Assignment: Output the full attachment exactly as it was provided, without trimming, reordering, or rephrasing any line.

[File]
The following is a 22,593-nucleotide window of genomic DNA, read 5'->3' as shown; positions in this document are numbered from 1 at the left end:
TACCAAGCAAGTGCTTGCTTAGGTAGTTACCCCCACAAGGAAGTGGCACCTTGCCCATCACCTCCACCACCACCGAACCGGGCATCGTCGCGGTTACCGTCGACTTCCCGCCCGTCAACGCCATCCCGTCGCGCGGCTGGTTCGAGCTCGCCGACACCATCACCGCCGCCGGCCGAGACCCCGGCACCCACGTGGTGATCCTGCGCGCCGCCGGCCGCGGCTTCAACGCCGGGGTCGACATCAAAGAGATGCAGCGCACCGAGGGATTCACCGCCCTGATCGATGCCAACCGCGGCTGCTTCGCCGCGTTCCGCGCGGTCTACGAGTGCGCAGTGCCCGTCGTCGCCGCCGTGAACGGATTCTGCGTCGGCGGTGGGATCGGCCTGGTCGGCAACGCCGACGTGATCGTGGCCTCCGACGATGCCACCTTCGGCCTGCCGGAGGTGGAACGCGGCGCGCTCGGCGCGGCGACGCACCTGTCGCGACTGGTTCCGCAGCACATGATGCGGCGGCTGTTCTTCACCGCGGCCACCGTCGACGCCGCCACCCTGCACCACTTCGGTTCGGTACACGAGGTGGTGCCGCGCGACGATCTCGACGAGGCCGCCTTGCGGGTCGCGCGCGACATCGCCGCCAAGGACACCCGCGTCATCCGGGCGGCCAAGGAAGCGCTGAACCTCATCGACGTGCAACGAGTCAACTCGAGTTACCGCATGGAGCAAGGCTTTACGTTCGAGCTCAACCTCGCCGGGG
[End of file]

The following is a 22,593-nucleotide window of genomic DNA, read 5'->3' as shown; positions in this document are numbered from 1 at the left end:
TACCAAGCAAGTGCTTGCTTAGGTAGTTACCCCCACAAGGAAGTGGCACCTTGCCCATCACCTCCACCACCACCGAACCGGGCATCGTCGCGGTTACCGTCGACTTCCCGCCCGTCAACGCCATCCCGTCGCGCGGCTGGTTCGAGCTCGCCGACACCATCACCGCCGCCGGCCGAGACCCCGGCACCCACGTGGTGATCCTGCGCGCCGCCGGCCGCGGCTTCAACGCCGGGGTCGACATCAAAGAGATGCAGCGCACCGAGGGATTCACCGCCCTGATCGATGCCAACCGCGGCTGCTTCGCCGCGTTCCGCGCGGTCTACGAGTGCGCAGTGCCCGTCGTCGCCGCCGTGAACGGATTCTGCGTCGGCGGTGGGATCGGCCTGGTCGGCAACGCCGACGTGATCGTGGCCTCCGACGATGCCACCTTCGGCCTGCCGGAGGTGGAACGCGGCGCGCTCGGCGCGGCGACGCACCTGTCGCGACTGGTTCCGCAGCACATGATGCGGCGGCTGTTCTTCACCGCGGCCACCGTCGACGCCGCCACCCTGCACCACTTCGGTTCGGTACACGAGGTGGTGCCGCGCGACGATCTCGACGAGGCCGCCTTGCGGGTCGCGCGCGACATCGCCGCCAAGGACACCCGCGTCATCCGGGCGGCCAAGGAAGCGCTGAACCTCATCGACGTGCAACGAGTCAACTCGAGTTACCGCATGGAGCAAGGCTTTACGTTCGAGCTCAACCTCGCCGGGG